• Last observation at this level is that there were too many individuals and not enough team play. Frankly, I expected exactly that. Get the ball to your perceived best player and let them waltz into the defense and shoot. Unfortunately, that does not translate well to higher levels of play and will start to work less and less as teams get better on defense each week. More passing on offense to generate high-percentage shots should be what each team is looking for.


  • Man does the U13 teams have some athletes! I was running up and down the field on fast breaks and clears just to keep pace with the players. Most of the players did an excellent job picking up ground balls and running to space. Then finding the open man to pass to for an easy shot.
  • As in the U11 observations, there were individuals playing the game and not necessarily playing as a team. I must emphasize the importance of communication at this level. The game is faster and requires more talk between players so that everyone knows what is going on. As the weeks progress, the players will learn more about one another, and we will start seeing the teams gel.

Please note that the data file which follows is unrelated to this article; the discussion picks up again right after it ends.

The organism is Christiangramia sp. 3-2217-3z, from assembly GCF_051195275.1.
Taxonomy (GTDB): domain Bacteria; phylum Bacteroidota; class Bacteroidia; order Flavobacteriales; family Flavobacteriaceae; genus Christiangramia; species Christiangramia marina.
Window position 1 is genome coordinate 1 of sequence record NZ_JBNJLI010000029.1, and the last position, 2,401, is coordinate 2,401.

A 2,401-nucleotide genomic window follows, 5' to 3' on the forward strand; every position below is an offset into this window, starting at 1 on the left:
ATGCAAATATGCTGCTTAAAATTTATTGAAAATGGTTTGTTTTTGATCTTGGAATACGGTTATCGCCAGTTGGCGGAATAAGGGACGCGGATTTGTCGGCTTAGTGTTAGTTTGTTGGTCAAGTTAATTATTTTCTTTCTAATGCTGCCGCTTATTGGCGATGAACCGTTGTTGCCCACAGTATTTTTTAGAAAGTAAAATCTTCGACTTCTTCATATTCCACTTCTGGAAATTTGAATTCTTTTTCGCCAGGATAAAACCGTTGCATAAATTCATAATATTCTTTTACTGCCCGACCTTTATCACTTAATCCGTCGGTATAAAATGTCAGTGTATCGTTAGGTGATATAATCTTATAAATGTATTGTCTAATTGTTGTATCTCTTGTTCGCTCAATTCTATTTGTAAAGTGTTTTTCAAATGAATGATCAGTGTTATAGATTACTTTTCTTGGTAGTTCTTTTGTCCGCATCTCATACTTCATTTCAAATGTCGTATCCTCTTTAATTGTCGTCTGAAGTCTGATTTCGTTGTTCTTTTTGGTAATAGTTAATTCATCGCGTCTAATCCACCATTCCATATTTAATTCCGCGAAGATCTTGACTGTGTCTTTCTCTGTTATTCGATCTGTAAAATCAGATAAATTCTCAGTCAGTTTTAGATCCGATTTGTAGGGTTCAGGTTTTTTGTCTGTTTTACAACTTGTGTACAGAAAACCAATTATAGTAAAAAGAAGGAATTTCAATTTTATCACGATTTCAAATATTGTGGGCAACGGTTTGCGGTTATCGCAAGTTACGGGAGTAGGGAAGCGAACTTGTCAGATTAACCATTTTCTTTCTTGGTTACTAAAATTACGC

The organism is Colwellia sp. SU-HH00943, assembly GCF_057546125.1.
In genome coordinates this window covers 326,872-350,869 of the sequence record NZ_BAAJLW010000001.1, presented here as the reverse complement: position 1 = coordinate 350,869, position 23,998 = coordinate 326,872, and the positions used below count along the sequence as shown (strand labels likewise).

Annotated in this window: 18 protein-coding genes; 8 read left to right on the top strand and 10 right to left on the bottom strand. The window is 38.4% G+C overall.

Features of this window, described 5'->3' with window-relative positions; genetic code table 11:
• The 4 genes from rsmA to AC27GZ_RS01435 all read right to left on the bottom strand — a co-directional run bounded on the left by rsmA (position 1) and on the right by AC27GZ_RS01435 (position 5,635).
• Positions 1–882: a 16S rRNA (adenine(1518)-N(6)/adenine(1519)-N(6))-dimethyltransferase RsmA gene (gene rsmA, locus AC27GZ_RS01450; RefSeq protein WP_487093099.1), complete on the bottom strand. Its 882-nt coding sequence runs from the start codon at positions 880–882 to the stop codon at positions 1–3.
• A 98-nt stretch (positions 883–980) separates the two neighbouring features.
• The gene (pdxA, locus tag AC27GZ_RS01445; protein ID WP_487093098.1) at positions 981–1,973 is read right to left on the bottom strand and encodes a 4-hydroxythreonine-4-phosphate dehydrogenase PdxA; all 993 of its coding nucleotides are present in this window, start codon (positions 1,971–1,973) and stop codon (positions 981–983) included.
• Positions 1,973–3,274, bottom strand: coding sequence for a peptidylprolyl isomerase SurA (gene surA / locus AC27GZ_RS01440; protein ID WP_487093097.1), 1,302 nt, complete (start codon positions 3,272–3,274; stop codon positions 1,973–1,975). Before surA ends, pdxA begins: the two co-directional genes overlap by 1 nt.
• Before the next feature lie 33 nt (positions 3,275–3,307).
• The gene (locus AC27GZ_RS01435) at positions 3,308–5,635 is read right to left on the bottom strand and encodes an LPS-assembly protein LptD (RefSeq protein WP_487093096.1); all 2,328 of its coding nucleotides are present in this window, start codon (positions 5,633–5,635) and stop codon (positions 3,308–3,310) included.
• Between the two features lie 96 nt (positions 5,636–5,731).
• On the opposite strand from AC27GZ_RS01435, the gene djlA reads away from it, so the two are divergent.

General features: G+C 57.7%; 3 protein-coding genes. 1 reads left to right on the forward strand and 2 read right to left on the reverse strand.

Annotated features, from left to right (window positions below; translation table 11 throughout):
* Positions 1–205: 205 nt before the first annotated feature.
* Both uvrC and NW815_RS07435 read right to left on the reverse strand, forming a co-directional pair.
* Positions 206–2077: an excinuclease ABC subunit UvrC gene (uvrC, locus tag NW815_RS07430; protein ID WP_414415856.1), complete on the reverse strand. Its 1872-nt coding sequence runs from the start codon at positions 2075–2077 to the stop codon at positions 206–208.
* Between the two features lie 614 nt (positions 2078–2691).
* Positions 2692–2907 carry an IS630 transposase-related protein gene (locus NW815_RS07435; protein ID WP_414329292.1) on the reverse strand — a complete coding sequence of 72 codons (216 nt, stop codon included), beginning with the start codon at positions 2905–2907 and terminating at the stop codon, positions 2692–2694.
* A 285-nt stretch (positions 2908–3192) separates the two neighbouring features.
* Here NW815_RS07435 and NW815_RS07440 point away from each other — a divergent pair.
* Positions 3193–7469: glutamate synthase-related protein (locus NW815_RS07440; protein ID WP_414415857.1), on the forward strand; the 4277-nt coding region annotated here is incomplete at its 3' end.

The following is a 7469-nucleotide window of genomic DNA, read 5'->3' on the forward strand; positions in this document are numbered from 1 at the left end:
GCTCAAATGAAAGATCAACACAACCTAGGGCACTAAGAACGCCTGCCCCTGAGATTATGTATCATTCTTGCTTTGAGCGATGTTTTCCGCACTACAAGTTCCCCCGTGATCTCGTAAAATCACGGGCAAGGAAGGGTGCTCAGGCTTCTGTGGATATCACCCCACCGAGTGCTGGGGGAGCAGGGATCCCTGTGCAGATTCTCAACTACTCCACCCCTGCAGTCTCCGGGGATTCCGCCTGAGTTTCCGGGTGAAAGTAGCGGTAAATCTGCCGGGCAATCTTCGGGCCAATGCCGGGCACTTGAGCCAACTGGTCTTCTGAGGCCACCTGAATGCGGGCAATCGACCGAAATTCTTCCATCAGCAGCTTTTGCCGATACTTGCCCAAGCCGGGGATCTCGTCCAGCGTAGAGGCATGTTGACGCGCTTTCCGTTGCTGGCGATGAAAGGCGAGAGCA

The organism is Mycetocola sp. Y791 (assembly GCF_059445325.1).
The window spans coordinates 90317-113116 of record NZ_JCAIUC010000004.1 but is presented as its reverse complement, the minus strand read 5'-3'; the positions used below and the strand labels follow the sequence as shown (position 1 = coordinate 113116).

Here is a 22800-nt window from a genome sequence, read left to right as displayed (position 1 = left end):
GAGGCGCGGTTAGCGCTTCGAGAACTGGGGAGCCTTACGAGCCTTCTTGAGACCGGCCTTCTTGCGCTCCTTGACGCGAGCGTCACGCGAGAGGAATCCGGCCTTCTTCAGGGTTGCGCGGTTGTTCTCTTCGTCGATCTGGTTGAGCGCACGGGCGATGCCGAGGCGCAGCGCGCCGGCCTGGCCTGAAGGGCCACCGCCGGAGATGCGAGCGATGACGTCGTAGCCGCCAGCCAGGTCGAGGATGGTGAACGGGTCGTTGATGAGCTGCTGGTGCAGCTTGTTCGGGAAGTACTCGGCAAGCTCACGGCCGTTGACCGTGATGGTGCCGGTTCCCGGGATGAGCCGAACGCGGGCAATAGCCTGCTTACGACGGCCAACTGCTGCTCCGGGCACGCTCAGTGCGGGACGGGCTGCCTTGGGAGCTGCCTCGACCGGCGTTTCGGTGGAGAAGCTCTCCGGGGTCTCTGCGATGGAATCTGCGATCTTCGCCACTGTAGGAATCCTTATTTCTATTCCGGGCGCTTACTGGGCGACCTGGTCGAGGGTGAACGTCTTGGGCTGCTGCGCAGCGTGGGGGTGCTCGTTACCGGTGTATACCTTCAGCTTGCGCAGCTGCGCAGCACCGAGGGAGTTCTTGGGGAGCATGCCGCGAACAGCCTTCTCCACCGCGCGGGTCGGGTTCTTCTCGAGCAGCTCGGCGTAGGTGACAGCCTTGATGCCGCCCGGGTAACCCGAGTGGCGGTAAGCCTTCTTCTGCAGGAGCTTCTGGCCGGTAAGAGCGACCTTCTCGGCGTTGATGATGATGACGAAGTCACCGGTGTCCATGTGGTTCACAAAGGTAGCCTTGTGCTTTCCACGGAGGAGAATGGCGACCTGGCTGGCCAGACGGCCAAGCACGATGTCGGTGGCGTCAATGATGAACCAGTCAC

• Last observation at the U13 level is that we cannot have competitive games if players do not show up. We had two or three teams where we had to scramble to find additional players to field a full ten on ten game. Players, get on your buddies and find out why they weren’t able to make it. Remember that the Master Game Schedule is available for all families to plan out your weekends so your child can participate in the games.

It seemed to me that our kids left the field with smiles on their faces, which tells me we had a great day of lacrosse and a fantastic start to the Fall Ball season. As always, if anyone has any rule questions that they didn’t get the opportunity to ask during the Sideline Q&A you can send them to rules@ayllax.com.




The Basics: Ground Ball Pickup

Published by: